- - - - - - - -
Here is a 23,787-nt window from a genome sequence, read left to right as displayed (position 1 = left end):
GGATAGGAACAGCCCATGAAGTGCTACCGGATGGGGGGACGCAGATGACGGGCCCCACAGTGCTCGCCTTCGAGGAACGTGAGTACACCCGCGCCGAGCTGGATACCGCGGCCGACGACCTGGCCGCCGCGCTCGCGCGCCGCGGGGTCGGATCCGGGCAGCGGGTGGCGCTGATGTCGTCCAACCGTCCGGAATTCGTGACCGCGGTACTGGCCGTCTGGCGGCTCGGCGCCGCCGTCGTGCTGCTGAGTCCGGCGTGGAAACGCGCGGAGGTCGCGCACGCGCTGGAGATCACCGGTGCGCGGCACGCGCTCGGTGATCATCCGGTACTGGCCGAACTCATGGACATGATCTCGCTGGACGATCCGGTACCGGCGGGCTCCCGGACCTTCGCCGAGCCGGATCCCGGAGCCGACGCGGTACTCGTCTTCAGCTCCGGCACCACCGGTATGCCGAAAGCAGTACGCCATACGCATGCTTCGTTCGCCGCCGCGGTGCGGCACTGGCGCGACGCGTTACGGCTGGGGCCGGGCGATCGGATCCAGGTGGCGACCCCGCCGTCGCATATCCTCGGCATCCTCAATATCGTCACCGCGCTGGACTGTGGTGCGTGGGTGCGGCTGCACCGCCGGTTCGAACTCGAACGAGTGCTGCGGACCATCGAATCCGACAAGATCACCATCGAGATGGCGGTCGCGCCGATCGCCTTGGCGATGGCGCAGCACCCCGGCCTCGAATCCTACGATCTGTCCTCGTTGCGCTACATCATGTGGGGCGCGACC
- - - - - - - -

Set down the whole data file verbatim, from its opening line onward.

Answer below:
Here is a 23,787-nt window from a genome sequence, read left to right as displayed (position 1 = left end):
GGATAGGAACAGCCCATGAAGTGCTACCGGATGGGGGGACGCAGATGACGGGCCCCACAGTGCTCGCCTTCGAGGAACGTGAGTACACCCGCGCCGAGCTGGATACCGCGGCCGACGACCTGGCCGCCGCGCTCGCGCGCCGCGGGGTCGGATCCGGGCAGCGGGTGGCGCTGATGTCGTCCAACCGTCCGGAATTCGTGACCGCGGTACTGGCCGTCTGGCGGCTCGGCGCCGCCGTCGTGCTGCTGAGTCCGGCGTGGAAACGCGCGGAGGTCGCGCACGCGCTGGAGATCACCGGTGCGCGGCACGCGCTCGGTGATCATCCGGTACTGGCCGAACTCATGGACATGATCTCGCTGGACGATCCGGTACCGGCGGGCTCCCGGACCTTCGCCGAGCCGGATCCCGGAGCCGACGCGGTACTCGTCTTCAGCTCCGGCACCACCGGTATGCCGAAAGCAGTACGCCATACGCATGCTTCGTTCGCCGCCGCGGTGCGGCACTGGCGCGACGCGTTACGGCTGGGGCCGGGCGATCGGATCCAGGTGGCGACCCCGCCGTCGCATATCCTCGGCATCCTCAATATCGTCACCGCGCTGGACTGTGGTGCGTGGGTGCGGCTGCACCGCCGGTTCGAACTCGAACGAGTGCTGCGGACCATCGAATCCGACAAGATCACCATCGAGATGGCGGTCGCGCCGATCGCCTTGGCGATGGCGCAGCACCCCGGCCTCGAATCCTACGATCTGTCCTCGTTGCGCTACATCATGTGGGGCGCGACC